Chicken of the Woods

We had a great dinner the other night with an unexpected ingredient – Chicken of the Woods mushrooms!

We’ve had some rainy days lately, which means mushrooms popping up all over the place. We went on a hike through some moist woods after a night of rain and there were mushrooms everywhere. It was a really nice hike with some great fungus spotting. As we hiked through the woods, we happened upon a big patch of Chicken of the Woods mushrooms. I have never eaten this type of mushroom but there are tons of recipes on the internet for them. Some consider these mushrooms a delicacy, so needless to say – I was excited to try them!

These mushrooms are vibrant and beautifully colored. They surprised us as we rounded a bend and saw the bright orange and yellow colors that stood out against the brown of the rotting log that we found them growing on. We only collected the smaller ones from the log. The smaller ones are more tender so we left the larger ones  still growing on the log. We also didn’t want to collect them all, you’ve got to leave some behind. When gathering edibles,  you always want to leave enough in the woods to reproduce so you can find them growing again.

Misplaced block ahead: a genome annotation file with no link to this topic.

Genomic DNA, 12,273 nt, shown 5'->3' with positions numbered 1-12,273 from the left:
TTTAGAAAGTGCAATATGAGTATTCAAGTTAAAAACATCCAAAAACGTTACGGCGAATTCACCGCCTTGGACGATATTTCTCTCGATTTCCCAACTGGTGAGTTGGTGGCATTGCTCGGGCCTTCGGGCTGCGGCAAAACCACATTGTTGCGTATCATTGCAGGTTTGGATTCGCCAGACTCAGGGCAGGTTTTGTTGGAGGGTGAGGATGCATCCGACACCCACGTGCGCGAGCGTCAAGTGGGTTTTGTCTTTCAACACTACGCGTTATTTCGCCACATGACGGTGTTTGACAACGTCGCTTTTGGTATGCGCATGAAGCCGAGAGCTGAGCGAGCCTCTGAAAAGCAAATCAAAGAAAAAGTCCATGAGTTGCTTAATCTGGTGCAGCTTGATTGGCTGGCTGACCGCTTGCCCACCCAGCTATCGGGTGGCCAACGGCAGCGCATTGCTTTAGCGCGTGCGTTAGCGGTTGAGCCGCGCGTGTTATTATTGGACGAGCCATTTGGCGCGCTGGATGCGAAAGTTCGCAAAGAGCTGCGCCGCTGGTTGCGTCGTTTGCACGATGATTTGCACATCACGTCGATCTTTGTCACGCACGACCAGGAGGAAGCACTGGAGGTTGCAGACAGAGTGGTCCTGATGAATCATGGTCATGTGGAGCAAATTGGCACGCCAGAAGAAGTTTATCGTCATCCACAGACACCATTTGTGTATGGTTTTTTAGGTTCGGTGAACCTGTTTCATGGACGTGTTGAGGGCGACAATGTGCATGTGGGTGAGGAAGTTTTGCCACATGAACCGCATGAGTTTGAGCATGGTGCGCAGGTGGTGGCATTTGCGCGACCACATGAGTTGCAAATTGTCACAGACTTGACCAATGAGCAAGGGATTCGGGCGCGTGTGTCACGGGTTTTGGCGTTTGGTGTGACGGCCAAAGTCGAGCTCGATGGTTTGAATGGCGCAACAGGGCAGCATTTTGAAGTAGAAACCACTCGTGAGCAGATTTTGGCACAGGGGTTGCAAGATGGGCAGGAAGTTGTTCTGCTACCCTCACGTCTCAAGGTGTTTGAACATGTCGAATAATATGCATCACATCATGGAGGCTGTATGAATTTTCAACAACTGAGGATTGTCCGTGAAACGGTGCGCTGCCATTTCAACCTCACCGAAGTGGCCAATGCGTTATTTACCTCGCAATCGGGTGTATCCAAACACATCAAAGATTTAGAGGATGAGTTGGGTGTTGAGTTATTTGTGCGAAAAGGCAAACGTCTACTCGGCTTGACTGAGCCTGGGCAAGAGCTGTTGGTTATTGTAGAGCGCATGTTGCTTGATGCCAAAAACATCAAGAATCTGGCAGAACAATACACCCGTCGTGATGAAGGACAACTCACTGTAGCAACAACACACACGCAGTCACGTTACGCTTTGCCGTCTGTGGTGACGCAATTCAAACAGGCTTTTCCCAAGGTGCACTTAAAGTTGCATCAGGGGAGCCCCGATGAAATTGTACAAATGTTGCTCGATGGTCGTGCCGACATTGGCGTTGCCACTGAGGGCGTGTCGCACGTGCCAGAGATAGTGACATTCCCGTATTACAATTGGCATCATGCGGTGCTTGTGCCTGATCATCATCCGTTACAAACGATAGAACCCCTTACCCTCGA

The ingredients we had this week made for a great end of summer dinner. Dan grilled us New York strip steaks on the charcoal grill and I sautéed some veggies and made a fresh salad. Here’s how we put it all together:

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Chicken of the Woods Mushrooms:

8 oz. Chicken of the woods mushrooms, cleaned and sliced

3 tbsp. butter

1/4 cup brandy

1/4 cup chicken stock

1 tbsp finely chopped white onion